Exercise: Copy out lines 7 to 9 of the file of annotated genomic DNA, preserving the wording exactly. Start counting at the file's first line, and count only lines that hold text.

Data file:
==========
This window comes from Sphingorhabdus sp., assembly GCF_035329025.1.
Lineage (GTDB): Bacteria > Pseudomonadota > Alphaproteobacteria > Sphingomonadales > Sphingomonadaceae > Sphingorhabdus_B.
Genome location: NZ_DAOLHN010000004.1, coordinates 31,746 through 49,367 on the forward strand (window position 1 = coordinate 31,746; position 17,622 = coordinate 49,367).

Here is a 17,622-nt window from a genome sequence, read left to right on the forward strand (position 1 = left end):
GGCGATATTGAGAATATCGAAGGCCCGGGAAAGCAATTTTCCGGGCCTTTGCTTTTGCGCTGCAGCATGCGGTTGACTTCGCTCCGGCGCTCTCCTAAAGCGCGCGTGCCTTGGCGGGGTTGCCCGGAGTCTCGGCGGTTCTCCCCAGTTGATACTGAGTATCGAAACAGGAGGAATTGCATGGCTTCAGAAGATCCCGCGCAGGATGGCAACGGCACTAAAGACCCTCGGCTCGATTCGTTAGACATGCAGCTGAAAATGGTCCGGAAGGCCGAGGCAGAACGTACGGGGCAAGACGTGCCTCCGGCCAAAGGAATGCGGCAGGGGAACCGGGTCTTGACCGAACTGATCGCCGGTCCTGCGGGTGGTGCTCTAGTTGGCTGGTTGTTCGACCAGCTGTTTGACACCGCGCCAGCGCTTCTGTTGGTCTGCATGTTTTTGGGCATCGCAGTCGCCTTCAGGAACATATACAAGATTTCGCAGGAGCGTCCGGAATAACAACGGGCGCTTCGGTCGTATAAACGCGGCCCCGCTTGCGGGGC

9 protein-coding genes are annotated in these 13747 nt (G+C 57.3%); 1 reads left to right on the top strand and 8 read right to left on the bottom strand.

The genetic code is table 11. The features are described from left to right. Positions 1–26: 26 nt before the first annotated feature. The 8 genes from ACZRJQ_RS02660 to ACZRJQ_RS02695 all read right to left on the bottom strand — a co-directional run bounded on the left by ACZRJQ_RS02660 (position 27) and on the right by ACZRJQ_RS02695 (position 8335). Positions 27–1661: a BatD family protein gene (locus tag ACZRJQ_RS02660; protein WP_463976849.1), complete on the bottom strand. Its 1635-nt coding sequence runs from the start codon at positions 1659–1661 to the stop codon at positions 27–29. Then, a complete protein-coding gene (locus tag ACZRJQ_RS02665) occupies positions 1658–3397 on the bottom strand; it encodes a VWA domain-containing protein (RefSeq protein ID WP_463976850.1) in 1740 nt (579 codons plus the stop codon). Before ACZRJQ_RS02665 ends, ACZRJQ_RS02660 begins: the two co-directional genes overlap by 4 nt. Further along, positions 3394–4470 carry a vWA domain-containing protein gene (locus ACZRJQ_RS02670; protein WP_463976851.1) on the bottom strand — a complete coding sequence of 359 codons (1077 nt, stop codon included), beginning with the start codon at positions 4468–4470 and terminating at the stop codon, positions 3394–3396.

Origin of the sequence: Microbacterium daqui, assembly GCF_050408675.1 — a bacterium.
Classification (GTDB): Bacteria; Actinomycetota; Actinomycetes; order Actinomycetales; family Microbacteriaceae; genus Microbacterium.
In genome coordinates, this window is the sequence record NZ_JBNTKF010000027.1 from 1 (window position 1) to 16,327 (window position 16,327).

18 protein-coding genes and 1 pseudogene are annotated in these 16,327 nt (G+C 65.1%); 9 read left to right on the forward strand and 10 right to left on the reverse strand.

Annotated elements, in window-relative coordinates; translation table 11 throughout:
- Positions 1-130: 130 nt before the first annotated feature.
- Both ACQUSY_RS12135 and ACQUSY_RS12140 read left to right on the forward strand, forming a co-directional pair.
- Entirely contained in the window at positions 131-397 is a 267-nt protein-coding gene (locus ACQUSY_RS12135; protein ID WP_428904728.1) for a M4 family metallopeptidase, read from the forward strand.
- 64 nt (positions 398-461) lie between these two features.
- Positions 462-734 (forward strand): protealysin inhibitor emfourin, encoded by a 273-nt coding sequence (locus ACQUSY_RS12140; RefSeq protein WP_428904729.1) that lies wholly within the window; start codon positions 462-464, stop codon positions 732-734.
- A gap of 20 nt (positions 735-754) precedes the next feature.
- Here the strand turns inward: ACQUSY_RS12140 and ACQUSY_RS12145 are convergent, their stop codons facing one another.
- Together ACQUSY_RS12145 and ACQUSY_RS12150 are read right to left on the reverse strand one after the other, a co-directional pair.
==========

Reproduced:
The genetic code is table 11. The features are described from left to right. Positions 1–26: 26 nt before the first annotated feature. The 8 genes from ACZRJQ_RS02660 to ACZRJQ_RS02695 all read right to left on the bottom strand — a co-directional run bounded on the left by ACZRJQ_RS02660 (position 27) and on the right by ACZRJQ_RS02695 (position 8335). Positions 27–1661: a BatD family protein gene (locus tag ACZRJQ_RS02660; protein WP_463976849.1), complete on the bottom strand. Its 1635-nt coding sequence runs from the start codon at positions 1659–1661 to the stop codon at positions 27–29. Then, a complete protein-coding gene (locus tag ACZRJQ_RS02665) occupies positions 1658–3397 on the bottom strand; it encodes a VWA domain-containing protein (RefSeq protein ID WP_463976850.1) in 1740 nt (579 codons plus the stop codon). Before ACZRJQ_RS02665 ends, ACZRJQ_RS02660 begins: the two co-directional genes overlap by 4 nt. Further along, positions 3394–4470 carry a vWA domain-containing protein gene (locus ACZRJQ_RS02670; protein WP_463976851.1) on the bottom strand — a complete coding sequence of 359 codons (1077 nt, stop codon included), beginning with the start codon at positions 4468–4470 and terminating at the stop codon, positions 3394–3396.

Origin of the sequence: Microbacterium daqui, assembly GCF_050408675.1 — a bacterium.
Classification (GTDB): Bacteria; Actinomycetota; Actinomycetes; order Actinomycetales; family Microbacteriaceae; genus Microbacterium.